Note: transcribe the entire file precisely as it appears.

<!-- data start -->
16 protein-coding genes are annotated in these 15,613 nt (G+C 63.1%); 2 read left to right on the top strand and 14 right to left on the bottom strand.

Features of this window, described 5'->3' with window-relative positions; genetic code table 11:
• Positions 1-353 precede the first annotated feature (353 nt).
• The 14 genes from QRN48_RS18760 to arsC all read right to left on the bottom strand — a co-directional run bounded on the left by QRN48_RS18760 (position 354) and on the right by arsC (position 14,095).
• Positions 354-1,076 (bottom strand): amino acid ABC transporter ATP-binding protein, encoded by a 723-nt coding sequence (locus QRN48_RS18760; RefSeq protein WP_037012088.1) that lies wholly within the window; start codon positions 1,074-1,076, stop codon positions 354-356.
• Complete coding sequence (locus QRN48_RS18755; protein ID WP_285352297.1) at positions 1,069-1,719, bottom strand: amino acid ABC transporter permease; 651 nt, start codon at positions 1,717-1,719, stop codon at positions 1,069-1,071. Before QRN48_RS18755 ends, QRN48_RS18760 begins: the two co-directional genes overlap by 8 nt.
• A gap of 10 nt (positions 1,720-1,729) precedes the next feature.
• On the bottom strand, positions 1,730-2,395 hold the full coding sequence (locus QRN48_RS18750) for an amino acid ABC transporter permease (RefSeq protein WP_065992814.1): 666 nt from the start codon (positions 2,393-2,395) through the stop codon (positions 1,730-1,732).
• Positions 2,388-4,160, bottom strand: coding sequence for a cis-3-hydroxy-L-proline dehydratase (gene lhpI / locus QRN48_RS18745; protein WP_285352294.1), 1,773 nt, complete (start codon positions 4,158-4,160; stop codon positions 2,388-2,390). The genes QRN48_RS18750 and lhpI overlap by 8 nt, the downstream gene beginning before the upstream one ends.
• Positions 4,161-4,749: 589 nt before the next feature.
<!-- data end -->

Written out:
16 protein-coding genes are annotated in these 15,613 nt (G+C 63.1%); 2 read left to right on the top strand and 14 right to left on the bottom strand.

Features of this window, described 5'->3' with window-relative positions; genetic code table 11:
• Positions 1-353 precede the first annotated feature (353 nt).
• The 14 genes from QRN48_RS18760 to arsC all read right to left on the bottom strand — a co-directional run bounded on the left by QRN48_RS18760 (position 354) and on the right by arsC (position 14,095).
• Positions 354-1,076 (bottom strand): amino acid ABC transporter ATP-binding protein, encoded by a 723-nt coding sequence (locus QRN48_RS18760; RefSeq protein WP_037012088.1) that lies wholly within the window; start codon positions 1,074-1,076, stop codon positions 354-356.
• Complete coding sequence (locus QRN48_RS18755; protein ID WP_285352297.1) at positions 1,069-1,719, bottom strand: amino acid ABC transporter permease; 651 nt, start codon at positions 1,717-1,719, stop codon at positions 1,069-1,071. Before QRN48_RS18755 ends, QRN48_RS18760 begins: the two co-directional genes overlap by 8 nt.
• A gap of 10 nt (positions 1,720-1,729) precedes the next feature.
• On the bottom strand, positions 1,730-2,395 hold the full coding sequence (locus QRN48_RS18750) for an amino acid ABC transporter permease (RefSeq protein WP_065992814.1): 666 nt from the start codon (positions 2,393-2,395) through the stop codon (positions 1,730-1,732).
• Positions 2,388-4,160, bottom strand: coding sequence for a cis-3-hydroxy-L-proline dehydratase (gene lhpI / locus QRN48_RS18745; protein WP_285352294.1), 1,773 nt, complete (start codon positions 4,158-4,160; stop codon positions 2,388-2,390). The genes QRN48_RS18750 and lhpI overlap by 8 nt, the downstream gene beginning before the upstream one ends.
• Positions 4,161-4,749: 589 nt before the next feature.